Installing R and RStudio with the Ubuntu default packages will leave you with strongly outdated versions. In practice, this often leads to version conflicts when installing additional R packages.
To avoid such conflicts, it does make sense to work with an up-to-date but not brandnew R version. As of now (summer 2020) I would recommend using v3.6, since most actively developed packages are working with it whereas support for v4 is often not yet provided.
Installing the right version of R requires that you know the Ubuntu code of your system. A lot of information on your system is stored in
$ cat /etc/os-release
Returns something like:
NAME="Linux Mint" VERSION="19.3 (Tricia)" ID=linuxmint ID_LIKE=ubuntu PRETTY_NAME="Linux Mint 19.3" VERSION_ID="19.3" HOME_URL="https://www.linuxmint.com/" SUPPORT_URL="https://forums.ubuntu.com/" BUG_REPORT_URL="http://linuxmint-troubleshooting-guide.readthedocs.io/en/latest/" PRIVACY_POLICY_URL="https://www.linuxmint.com/" VERSION_CODENAME=tricia UBUNTU_CODENAME=bionic
Relevant for the following is only the last line which could be assessed directly using e.g.
$ grep UBUNTU_CODENAME /etc/os-release UBUNTU_CODENAME=bionic
More information on Ubuntu releases: https://wiki.ubuntu.com/Releases.
In order to make sure that the R base will receive regular updates, it does make sense to install the package from a regularly updated repository. Knowing your Ubuntu code you can easily find and fitting deb link at RStudio’s Ubuntu ReadMe page at https://cran.rstudio.com/bin/linux/ubuntu/README.html.
For example, for the ‘bionic’ example system shown above and R v3.6 the adequate entry is
deb https://cloud.r-project.org/bin/linux/ubuntu bionic-cran35/ (cran35 is used for reasons of compatibility). This line must be added to
/etc/apt/sources.list to make sure its visited in system updates. You could use a text editor like nano, emacs or vi to do so (
sudo may be required) or simply append it through the command line:
$ echo "deb https://cloud.r-project.org/bin/linux/ubuntu bionic-cran35/" >> /etc/sources.list
To make sure the installation works, the correct SSL key has to be added to your system:
$ sudo apt-key adv --keyserver keyserver.ubuntu.com --recv-keys E298A3A825C0D65DFD57CBB651716619E084DAB9
Now you can update the package library and upgrade existing files:
$ sudo apt-get update $ sudo apt-get upgrade
In case no previous R version was installed, you can do it now:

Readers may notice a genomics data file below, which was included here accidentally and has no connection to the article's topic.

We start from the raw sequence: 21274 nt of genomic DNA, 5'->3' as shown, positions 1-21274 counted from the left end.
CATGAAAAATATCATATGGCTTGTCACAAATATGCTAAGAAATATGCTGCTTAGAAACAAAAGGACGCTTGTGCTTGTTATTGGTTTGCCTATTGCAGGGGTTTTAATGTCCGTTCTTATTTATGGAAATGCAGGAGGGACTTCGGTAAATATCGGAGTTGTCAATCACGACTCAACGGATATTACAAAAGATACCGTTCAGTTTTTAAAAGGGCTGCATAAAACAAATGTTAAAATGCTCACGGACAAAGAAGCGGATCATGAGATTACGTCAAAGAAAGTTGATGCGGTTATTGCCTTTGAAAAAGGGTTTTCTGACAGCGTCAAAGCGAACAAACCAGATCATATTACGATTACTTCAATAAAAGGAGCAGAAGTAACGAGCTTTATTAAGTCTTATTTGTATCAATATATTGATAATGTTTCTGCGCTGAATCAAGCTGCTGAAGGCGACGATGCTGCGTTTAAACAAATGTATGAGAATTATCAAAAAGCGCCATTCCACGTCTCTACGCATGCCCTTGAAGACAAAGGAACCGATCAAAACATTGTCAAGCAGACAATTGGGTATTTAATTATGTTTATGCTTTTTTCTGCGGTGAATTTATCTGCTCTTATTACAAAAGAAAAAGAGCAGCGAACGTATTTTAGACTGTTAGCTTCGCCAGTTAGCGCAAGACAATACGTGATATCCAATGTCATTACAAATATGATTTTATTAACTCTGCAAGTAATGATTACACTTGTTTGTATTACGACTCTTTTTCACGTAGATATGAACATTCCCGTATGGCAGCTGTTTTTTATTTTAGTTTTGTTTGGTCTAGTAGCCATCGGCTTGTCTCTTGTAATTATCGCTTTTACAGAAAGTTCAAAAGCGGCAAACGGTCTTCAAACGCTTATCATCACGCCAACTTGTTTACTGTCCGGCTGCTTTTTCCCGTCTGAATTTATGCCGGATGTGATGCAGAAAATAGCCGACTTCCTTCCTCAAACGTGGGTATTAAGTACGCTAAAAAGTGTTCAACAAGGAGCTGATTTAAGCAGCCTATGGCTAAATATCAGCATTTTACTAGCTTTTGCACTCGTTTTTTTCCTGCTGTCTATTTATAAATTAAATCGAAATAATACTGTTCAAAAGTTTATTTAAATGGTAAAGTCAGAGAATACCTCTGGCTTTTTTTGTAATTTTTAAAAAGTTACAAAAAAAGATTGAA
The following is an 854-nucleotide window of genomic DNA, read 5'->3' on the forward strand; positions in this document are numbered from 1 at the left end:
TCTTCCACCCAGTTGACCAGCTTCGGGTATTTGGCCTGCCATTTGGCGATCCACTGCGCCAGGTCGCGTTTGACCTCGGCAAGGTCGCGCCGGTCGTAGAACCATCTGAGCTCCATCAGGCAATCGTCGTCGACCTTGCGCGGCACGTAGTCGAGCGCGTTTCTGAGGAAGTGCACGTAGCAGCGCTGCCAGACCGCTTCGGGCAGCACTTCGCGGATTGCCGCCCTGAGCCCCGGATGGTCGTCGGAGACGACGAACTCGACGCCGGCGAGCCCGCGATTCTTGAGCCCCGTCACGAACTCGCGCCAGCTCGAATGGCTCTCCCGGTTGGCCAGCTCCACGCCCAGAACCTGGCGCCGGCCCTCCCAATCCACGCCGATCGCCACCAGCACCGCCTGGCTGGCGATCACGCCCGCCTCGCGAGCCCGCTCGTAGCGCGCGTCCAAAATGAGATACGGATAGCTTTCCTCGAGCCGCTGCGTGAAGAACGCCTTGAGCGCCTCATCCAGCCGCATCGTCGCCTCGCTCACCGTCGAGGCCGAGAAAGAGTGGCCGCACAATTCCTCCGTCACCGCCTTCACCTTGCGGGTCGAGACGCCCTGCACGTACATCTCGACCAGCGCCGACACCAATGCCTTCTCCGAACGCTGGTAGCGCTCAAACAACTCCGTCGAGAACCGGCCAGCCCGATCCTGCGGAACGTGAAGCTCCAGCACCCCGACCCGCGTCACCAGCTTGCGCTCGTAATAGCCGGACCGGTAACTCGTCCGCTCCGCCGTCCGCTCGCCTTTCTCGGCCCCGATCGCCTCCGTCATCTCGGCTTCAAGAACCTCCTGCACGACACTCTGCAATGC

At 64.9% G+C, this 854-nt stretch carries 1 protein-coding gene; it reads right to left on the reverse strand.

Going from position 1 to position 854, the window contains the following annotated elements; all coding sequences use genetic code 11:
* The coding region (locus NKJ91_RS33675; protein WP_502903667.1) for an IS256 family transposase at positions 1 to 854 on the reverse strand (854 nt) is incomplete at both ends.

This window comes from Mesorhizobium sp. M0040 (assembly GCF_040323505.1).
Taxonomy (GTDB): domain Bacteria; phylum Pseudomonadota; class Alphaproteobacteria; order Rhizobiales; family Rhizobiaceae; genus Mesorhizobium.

$ sudo apt-get install r-base-dev
$ sudo apt-get install libcurl4-openssl-dev libssl-dev libxml2-dev libudunits2-dev libgdal-dev cargo libfontconfig1-dev libcairo2-dev
RStudio provides its releases as DEB files. To install these, a tool like
gdebi must be installed on Ubuntu systems. In case you don’t have it, yet, it can be installed using:
$ sudo apt-get install gdebi
Find the right version for your system on the RStudio download page at https://rstudio.com/products/rstudio/download/#download and install it:
$ sudo gdebi /path/to/the/file/.deb
From time to time R packages will not work with the version of R you have installed. In case your R version is lower than required by the package, such issues can often be resolved by installing a previous release of the package. This can be achieved with ‘devtools’. To install ‘devtools’, go to the R console and do
Before getting started you need to find out which version of R you running and which version of the package will work with this. R has a builtin variable
version for this:
Finding out which version of the package should be used is a bit tougher. Navigate to the RDocumentation website at https://www.rdocumentation.org/ and find the relevant package there. Next to the name of the package, you will see the current version number and a button ‘Other versions’ next to it. At the bottom of the page, there is a section ‘Details’ with an entry ‘Depends’: this where you can see which R version the package requires. You may find out the latest version by selecting older versions from the dropdown on top of the page until you find a package version that supports your version of R.
Let’s, for example, say you are working on a machine with R version 3.1 and you want to install a compatible version of ggplot2. In this case, you will find that ggplot2 v.3.1.1 is the last version that supported R 3.1.
devtools you can now install this version of ggplot2:
require(devtools) install_version("ggplot2", version = "3.1.1")
For more information and a guide on how to install packages from source, please refer to this post on “Installing older versions of packages” on the R Studio Support website at https://support.rstudio.com/hc/en-us/articles/219949047-Installing-older-versions-of-packages.
Copyright © 2020 Humboldt-Universität zu Berlin. Department of Geography.